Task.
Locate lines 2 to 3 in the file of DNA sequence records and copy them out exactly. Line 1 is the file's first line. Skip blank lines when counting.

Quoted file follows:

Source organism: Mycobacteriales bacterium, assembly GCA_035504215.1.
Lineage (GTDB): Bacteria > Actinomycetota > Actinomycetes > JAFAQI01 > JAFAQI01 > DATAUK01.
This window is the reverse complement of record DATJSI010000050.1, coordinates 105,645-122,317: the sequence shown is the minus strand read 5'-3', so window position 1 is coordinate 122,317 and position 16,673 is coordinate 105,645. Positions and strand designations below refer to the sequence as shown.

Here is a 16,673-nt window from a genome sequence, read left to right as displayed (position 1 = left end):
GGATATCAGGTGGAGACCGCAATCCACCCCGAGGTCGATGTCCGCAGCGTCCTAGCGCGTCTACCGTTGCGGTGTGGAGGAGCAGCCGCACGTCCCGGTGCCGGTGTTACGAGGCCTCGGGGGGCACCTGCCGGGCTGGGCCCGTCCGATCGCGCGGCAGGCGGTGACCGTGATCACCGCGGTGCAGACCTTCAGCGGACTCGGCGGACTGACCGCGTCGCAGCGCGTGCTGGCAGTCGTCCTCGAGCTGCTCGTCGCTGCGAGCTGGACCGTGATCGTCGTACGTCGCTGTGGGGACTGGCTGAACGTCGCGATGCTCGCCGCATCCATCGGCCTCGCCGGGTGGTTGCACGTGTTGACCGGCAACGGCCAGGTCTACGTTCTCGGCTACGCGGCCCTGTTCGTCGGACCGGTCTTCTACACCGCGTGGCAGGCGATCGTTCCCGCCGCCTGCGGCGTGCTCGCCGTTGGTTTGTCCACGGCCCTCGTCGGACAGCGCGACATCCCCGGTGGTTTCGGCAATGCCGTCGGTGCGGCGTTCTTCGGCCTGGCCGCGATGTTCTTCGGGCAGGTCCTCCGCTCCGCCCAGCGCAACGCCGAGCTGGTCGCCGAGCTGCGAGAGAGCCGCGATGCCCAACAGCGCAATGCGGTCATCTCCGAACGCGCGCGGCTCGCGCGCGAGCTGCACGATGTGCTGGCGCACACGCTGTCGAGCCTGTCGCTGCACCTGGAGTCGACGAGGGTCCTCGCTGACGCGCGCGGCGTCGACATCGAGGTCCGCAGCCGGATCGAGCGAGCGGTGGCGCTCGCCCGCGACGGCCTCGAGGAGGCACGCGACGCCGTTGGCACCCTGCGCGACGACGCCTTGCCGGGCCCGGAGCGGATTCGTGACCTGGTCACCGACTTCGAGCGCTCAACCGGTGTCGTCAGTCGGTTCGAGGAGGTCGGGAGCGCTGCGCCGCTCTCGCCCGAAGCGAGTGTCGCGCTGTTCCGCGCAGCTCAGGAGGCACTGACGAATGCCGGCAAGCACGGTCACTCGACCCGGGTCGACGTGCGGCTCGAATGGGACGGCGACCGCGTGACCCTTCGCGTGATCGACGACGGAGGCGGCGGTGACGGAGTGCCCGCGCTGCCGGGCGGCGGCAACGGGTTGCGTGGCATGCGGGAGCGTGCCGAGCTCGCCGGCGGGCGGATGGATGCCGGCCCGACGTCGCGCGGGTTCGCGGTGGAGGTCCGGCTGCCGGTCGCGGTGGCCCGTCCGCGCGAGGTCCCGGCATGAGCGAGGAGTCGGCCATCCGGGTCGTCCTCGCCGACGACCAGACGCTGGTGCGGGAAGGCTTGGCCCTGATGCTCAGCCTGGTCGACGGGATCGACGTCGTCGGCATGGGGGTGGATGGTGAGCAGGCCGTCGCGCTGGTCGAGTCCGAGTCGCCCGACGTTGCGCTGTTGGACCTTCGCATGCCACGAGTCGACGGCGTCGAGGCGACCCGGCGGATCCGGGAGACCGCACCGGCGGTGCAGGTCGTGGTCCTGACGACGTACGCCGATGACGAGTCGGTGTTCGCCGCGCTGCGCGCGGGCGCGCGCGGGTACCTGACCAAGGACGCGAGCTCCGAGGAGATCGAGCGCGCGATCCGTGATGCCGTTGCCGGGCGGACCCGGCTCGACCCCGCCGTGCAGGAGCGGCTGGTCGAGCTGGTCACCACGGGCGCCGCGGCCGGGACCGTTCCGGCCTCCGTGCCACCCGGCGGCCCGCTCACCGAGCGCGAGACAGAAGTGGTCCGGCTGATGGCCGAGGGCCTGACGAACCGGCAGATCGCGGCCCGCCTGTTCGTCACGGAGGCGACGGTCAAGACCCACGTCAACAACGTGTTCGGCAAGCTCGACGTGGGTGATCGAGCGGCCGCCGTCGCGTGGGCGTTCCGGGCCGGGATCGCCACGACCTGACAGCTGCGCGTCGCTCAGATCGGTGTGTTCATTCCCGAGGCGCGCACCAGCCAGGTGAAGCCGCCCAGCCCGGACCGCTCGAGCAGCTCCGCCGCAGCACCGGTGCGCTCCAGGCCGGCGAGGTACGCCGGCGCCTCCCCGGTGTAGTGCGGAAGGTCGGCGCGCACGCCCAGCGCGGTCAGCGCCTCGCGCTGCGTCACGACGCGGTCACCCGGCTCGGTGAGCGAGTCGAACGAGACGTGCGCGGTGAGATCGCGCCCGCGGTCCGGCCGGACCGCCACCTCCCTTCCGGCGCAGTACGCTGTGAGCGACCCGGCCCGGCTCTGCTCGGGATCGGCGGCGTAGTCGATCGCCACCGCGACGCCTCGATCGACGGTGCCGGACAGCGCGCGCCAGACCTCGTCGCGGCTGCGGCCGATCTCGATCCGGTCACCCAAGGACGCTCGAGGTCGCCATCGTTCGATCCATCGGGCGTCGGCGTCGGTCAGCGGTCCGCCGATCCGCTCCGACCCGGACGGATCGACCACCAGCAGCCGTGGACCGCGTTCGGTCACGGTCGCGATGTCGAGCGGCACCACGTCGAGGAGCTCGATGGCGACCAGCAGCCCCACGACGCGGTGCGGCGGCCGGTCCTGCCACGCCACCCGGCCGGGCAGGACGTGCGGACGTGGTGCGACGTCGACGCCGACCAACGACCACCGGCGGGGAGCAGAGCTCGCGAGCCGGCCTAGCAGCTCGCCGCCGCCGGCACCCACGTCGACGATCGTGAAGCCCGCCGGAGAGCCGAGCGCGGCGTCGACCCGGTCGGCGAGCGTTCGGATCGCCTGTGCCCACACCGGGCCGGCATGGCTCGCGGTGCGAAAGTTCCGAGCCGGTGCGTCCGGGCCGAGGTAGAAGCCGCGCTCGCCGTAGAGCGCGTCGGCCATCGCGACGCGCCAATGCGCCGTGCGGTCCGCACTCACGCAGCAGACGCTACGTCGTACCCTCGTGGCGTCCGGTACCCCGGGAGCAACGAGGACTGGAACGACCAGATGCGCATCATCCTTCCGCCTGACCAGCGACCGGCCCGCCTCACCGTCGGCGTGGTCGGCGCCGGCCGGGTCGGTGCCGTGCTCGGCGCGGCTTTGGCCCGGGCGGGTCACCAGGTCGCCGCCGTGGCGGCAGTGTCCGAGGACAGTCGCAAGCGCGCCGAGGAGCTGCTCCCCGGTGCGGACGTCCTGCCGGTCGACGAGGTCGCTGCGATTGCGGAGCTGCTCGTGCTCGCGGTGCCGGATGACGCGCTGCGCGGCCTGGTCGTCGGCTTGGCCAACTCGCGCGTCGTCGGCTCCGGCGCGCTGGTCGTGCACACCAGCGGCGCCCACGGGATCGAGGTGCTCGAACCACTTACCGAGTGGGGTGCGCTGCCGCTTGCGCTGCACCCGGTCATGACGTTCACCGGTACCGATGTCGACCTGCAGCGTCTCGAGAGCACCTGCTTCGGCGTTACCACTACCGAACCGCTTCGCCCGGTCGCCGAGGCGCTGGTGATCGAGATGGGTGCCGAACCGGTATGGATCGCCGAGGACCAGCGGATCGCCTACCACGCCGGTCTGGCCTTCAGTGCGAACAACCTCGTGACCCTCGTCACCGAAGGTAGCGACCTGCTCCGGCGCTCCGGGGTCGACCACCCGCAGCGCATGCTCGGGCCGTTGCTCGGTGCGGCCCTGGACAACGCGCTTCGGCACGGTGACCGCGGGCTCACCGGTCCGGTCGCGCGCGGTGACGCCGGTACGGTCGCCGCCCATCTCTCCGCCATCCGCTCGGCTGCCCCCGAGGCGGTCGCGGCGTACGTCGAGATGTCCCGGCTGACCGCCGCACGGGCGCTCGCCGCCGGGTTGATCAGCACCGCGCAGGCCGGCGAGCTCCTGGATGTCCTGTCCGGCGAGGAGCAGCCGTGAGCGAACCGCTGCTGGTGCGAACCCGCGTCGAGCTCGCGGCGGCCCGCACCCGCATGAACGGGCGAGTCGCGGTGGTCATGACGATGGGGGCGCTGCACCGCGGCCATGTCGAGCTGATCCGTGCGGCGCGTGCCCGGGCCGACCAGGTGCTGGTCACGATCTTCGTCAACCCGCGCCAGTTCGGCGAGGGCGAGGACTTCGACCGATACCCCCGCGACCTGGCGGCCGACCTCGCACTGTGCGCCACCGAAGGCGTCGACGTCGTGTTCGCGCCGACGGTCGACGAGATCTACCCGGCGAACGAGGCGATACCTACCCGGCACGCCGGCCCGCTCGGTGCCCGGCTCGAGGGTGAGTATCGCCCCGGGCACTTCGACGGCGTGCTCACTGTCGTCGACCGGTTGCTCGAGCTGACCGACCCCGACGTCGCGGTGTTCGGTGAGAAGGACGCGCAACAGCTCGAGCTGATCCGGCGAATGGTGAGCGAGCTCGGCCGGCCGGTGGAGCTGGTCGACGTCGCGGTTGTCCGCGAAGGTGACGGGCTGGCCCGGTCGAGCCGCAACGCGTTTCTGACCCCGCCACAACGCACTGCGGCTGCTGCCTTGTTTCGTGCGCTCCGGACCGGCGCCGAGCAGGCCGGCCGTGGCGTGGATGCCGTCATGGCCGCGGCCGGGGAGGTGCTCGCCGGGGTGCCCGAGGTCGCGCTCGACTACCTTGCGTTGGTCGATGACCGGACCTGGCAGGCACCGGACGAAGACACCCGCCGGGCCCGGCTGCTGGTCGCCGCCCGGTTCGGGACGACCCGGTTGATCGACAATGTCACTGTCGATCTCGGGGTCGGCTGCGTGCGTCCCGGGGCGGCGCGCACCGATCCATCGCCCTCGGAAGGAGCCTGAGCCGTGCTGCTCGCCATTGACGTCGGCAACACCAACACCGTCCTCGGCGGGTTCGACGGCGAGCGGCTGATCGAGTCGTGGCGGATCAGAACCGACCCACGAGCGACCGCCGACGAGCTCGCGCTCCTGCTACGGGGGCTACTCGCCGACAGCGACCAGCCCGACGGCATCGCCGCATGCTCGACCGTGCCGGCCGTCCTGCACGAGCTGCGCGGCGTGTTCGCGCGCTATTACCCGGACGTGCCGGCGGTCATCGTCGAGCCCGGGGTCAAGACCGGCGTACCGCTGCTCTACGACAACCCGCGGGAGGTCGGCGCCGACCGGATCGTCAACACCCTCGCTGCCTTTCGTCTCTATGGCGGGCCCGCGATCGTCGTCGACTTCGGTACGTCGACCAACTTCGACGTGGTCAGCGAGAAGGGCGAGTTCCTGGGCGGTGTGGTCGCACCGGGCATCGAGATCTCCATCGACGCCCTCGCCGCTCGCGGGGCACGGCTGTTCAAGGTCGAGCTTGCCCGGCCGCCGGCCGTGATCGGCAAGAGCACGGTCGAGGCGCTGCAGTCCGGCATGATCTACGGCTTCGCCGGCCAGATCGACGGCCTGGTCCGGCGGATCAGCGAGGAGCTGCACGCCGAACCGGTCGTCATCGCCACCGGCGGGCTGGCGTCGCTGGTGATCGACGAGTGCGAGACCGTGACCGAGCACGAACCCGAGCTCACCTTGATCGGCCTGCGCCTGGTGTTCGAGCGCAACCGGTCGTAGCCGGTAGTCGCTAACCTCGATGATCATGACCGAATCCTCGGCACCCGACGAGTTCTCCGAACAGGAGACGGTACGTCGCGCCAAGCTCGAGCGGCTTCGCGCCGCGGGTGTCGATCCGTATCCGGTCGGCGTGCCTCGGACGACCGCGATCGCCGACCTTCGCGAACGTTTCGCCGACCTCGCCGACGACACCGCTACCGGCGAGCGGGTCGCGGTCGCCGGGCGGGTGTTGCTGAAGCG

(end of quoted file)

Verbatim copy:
Lineage (GTDB): Bacteria > Actinomycetota > Actinomycetes > JAFAQI01 > JAFAQI01 > DATAUK01.
This window is the reverse complement of record DATJSI010000050.1, coordinates 105,645-122,317: the sequence shown is the minus strand read 5'-3', so window position 1 is coordinate 122,317 and position 16,673 is coordinate 105,645. Positions and strand designations below refer to the sequence as shown.